Like so many photographers, Randy Santos sees the world just a little differently, "Everywhere I go and everything I look at I see the details, whether it's a piece of architecture, a leaf, or a landscape. It's hard to explain, but it's just how I see things." Randy's been able to translate that unique perspective into a successful career as a photographer. Randy's thriving stock photography business focuses primarily on imagery of iconic Washington, D.C. architecture. He uses the PhotoShelter account he's had nearly as long as PhotoShelter's been around, to power his business: housing his impressive stock archive, powering his SEO (a must for stock photographers), licensing images, selling prints, and delivering files to his clients. Here's how he's built his impressive stock photo business.
Randy's real-world photo education started when he talked his way into working for a well known commercial studio in D.C. at the age of 19. He suddenly found himself shoulder to shoulder with the old-time D.C. shooters, photographing dignitaries, pundits, and even then President Ronald Reagan. Randy considers himself "fortunate to have learned on a Canon FTB - when everything was completely manual and to be good, you needed to really understand the fundamentals of photography." He also learned how to handle difficult situations and difficult clients on his feet. "[Those] lessons stuck with me and they're a big part of how I do business today," says Santos of his early days in the trenches.
As his career as a commercial photographer progressed, constant travel kept Randy away from his wife and three sons for weeks at a time. The hectic pace began to wear on him. Then, five years ago, a chance email arrived in his inbox and drastically changed the direction of his photography business.
A designer had found his online archive of images taken in and around the D.C. area. He was looking for tight shots highlighting the rich patterns and textures of D.C.'s iconic architecture for a corporate client. The images were to be used as large format prints in a "corporate hospitality" installation, and it paid well. Randy closed the deal, delivered the files on time and to spec, and created a strong relationship with his first major stock client.
When he realized his personal brand of D.C. stock photography appealed to a large corporate market he began to shift his attention away from commercial shooting to devote more time to stock photography.
Today stock image sales account for nearly 99% of his revenue. His photography is in high demand by a broad range of clients from four star hotels, to creative agencies, web design firms, book and calendar publishers, as well as retail stores nationwide. If you've stayed at the Sheraton Washington, JW Marriott, or Shoreham Hotel, chances are you've seen his work in the lobby or your guest suite.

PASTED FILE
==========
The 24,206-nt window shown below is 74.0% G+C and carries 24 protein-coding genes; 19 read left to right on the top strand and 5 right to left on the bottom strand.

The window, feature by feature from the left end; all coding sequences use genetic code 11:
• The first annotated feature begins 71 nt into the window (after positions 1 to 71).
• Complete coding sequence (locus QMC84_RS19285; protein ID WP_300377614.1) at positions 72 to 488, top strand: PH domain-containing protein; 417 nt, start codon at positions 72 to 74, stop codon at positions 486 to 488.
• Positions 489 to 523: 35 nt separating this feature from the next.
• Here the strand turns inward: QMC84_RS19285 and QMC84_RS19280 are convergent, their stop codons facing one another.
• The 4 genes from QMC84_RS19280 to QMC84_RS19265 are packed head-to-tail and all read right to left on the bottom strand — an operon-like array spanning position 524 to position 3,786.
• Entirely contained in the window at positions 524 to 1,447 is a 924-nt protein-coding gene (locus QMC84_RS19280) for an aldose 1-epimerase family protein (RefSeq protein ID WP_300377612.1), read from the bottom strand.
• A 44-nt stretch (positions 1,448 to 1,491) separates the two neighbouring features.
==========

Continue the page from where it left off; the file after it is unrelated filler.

Randy's independent stock success is due in large part to new buyer traffic his website gets from search engines, thanks to his dedication to SEO. Randy relies on Google Analytics to study the keywords people are using to find his work and understand how art buyers are searching for the images he shoots. He then turns to PhotoShelter to implement his keyword strategies throughout his image and gallery captions so they are visible to Google in key website locations, "I work really hard to get the keywords right and get them strung together properly," says Santos. "PhotoShelter enables me to keep everything categorized, keyworded, captioned, and fully searchable… PhotoShelter has been really helpful because it allows me to get as much keyword-rich text as I need on the page to have my work found by Google."
Randy also does his fair share of outbound marketing to his impressive list of long-term clients. "Once I've established trust, by delivering exactly what I said I was going to deliver, when they need it, I make myself a go-to resource." Randy sends regular emails, postcards, and custom galleries to his clients. "People aren't thinking of you all the time" he says, but by getting his images in front of people regularly he creates opportunities that may not have existed if he relied on his clients to do all the outreach.
"I usually look for opportunities to expand the scope of images they are licensing from me. I do this by sharing more images if I know there's a need, and by using PhotoShelter's tools like lightboxes to help facilitate their project and make their lives easier. If I can make them look good for their client or boss, they generally want to do more with me."
Randy's three children are a constant source of inspiration for him. "I'm strongly motivated to succeed for them," says Santos. "I have a desire to run a business that affords me the time to spend with them." In the past few years Randy's oldest son Brady has picked up a camera himself. He recently launched his own photography site with PhotoShelter too bradysantos.com and although it's a "work in progress" it seems he may be following in his father's footsteps.
To learn more about how Randy drives the growth of his stock imagery success, read Building a Monumental Photo Business on the PhotoShelter blog.